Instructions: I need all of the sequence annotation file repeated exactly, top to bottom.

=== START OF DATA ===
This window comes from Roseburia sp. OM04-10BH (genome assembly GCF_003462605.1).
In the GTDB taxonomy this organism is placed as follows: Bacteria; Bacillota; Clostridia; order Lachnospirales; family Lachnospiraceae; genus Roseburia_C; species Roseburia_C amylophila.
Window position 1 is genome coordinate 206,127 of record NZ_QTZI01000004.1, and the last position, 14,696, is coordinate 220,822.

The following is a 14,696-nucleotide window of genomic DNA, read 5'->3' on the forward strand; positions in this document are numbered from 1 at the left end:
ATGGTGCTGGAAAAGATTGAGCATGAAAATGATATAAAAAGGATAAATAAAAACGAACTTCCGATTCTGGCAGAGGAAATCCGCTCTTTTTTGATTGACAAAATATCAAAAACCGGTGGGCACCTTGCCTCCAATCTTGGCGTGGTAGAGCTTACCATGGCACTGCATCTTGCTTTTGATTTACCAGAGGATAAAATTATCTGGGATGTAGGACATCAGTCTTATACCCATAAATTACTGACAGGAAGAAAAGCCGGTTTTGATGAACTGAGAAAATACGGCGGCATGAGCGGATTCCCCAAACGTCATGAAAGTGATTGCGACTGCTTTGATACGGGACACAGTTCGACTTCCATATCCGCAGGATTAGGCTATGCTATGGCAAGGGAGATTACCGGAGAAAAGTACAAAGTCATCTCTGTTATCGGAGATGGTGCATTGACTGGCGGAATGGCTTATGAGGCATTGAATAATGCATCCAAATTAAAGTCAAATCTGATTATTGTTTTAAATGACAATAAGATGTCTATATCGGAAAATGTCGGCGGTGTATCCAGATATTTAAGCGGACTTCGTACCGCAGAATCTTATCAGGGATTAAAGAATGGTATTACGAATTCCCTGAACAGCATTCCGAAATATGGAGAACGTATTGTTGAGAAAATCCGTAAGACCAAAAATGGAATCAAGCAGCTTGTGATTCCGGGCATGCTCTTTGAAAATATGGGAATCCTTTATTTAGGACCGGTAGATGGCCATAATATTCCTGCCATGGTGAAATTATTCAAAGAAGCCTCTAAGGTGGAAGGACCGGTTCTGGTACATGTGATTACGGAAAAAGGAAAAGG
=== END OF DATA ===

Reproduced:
This window comes from Roseburia sp. OM04-10BH (genome assembly GCF_003462605.1).
In the GTDB taxonomy this organism is placed as follows: Bacteria; Bacillota; Clostridia; order Lachnospirales; family Lachnospiraceae; genus Roseburia_C; species Roseburia_C amylophila.
Window position 1 is genome coordinate 206,127 of record NZ_QTZI01000004.1, and the last position, 14,696, is coordinate 220,822.

The following is a 14,696-nucleotide window of genomic DNA, read 5'->3' on the forward strand; positions in this document are numbered from 1 at the left end:
ATGGTGCTGGAAAAGATTGAGCATGAAAATGATATAAAAAGGATAAATAAAAACGAACTTCCGATTCTGGCAGAGGAAATCCGCTCTTTTTTGATTGACAAAATATCAAAAACCGGTGGGCACCTTGCCTCCAATCTTGGCGTGGTAGAGCTTACCATGGCACTGCATCTTGCTTTTGATTTACCAGAGGATAAAATTATCTGGGATGTAGGACATCAGTCTTATACCCATAAATTACTGACAGGAAGAAAAGCCGGTTTTGATGAACTGAGAAAATACGGCGGCATGAGCGGATTCCCCAAACGTCATGAAAGTGATTGCGACTGCTTTGATACGGGACACAGTTCGACTTCCATATCCGCAGGATTAGGCTATGCTATGGCAAGGGAGATTACCGGAGAAAAGTACAAAGTCATCTCTGTTATCGGAGATGGTGCATTGACTGGCGGAATGGCTTATGAGGCATTGAATAATGCATCCAAATTAAAGTCAAATCTGATTATTGTTTTAAATGACAATAAGATGTCTATATCGGAAAATGTCGGCGGTGTATCCAGATATTTAAGCGGACTTCGTACCGCAGAATCTTATCAGGGATTAAAGAATGGTATTACGAATTCCCTGAACAGCATTCCGAAATATGGAGAACGTATTGTTGAGAAAATCCGTAAGACCAAAAATGGAATCAAGCAGCTTGTGATTCCGGGCATGCTCTTTGAAAATATGGGAATCCTTTATTTAGGACCGGTAGATGGCCATAATATTCCTGCCATGGTGAAATTATTCAAAGAAGCCTCTAAGGTGGAAGGACCGGTTCTGGTACATGTGATTACGGAAAAAGGAAAAGG